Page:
Neapolitans are reliving the same bleak situation of almost three years ago: tonnes of rotting garbage lining city streets and the surrounding province. The trash situation exploded in late October when local officials declared a state of emergency in the southern Italian region of Campania.
The situation, and its cause, is not new. A failure to organize recycling strategies, along with grave mismanagement on the part of garbage collection firms in Naples and the problem of finding new destinations for the region's rubbish, have resulted in a decade of recurring trash emergencies. This time, officials point the finger at the garbage disposal firm, which failed to collect the refuse; officials from the firm said they couldn't because of funding cuts.
Disposal was further thwarted by protesting locals in the town of Terzigno, site of the Cava Sari landfill, which is located in the protected area of the Vesuvius National Park and just kilometres away from the active volcano. Residents continually blocked the road to the landfill entrance and clashed violently with police on several occasions. Both Neapolitans and residents in Terzigno torched rotting trash piles as a sign of protest, but also to ward off disease and pests.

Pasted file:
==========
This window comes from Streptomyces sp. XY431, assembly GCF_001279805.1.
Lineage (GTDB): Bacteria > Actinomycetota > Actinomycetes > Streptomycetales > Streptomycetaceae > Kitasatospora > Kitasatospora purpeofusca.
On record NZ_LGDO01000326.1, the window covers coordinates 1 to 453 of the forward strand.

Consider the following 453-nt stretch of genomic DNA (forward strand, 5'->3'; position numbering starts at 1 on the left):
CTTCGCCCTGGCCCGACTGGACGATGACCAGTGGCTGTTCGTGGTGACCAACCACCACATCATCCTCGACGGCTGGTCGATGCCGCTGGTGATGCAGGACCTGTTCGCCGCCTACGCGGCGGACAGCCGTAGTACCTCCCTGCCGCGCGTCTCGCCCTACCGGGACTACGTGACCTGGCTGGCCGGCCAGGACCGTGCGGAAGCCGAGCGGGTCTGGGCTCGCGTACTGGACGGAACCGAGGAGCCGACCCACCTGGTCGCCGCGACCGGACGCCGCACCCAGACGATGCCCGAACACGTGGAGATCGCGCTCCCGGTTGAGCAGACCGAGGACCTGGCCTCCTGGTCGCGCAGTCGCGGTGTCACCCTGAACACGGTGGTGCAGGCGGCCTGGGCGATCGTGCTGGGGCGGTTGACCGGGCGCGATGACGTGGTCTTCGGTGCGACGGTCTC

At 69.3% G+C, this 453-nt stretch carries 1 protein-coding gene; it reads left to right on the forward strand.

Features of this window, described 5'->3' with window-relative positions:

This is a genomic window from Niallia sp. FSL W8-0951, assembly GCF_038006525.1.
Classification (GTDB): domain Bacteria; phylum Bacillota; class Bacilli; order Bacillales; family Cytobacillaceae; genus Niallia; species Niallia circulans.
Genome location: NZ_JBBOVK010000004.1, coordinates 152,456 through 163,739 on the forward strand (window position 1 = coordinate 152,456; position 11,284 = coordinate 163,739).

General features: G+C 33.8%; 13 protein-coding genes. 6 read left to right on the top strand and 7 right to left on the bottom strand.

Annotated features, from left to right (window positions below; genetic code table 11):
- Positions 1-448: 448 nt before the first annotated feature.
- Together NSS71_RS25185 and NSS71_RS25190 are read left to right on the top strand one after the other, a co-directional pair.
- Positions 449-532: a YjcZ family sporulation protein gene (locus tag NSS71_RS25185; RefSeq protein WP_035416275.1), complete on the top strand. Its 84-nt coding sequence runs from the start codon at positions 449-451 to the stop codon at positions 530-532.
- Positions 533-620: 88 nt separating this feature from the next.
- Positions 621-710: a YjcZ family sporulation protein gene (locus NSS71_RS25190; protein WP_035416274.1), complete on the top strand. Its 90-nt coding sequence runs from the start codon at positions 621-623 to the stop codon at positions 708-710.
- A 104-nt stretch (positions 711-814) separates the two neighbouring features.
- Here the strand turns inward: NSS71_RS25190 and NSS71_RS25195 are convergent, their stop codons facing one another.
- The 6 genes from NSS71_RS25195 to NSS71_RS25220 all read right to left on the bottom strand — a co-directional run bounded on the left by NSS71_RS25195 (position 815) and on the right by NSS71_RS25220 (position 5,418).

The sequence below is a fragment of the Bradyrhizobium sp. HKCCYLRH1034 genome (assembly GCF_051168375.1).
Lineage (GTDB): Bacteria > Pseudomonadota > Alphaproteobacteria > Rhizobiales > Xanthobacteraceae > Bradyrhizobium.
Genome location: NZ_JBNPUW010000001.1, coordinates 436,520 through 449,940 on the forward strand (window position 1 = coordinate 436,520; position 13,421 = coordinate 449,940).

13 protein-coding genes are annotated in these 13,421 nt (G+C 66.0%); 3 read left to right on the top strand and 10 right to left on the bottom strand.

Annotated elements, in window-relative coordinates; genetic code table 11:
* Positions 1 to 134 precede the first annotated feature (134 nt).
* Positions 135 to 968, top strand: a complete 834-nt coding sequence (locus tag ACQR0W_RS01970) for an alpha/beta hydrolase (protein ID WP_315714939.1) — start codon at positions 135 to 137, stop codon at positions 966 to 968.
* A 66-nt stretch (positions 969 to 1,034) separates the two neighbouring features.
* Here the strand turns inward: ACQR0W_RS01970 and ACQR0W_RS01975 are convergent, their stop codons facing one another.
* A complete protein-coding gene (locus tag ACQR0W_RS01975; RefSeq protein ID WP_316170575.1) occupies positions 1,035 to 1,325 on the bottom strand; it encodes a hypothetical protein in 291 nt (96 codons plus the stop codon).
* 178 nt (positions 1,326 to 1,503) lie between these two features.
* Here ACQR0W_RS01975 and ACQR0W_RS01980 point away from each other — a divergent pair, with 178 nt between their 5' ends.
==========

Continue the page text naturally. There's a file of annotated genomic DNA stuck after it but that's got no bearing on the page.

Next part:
The emergency response by the Civil Protection Agency and the government in late October was quick. Italian premier Silvio Berlusconi visited the area, promising to clean the streets of Naples within 10 days; he did so by diverting trash to neighboring landfills and by bringing the incinerator in the nearby city of Acerra to full capacity, which, when operating regularly, can incinerate 1598 tonnes of refuse daily; it is enough to dispose of the 1,500 tinnes of trash the city of Naples alone produces every day.
However, Berlusconi's assurances were not enough and trash still lines the streets in Naples. On November 9, there were still 1300 tonnes of refuse.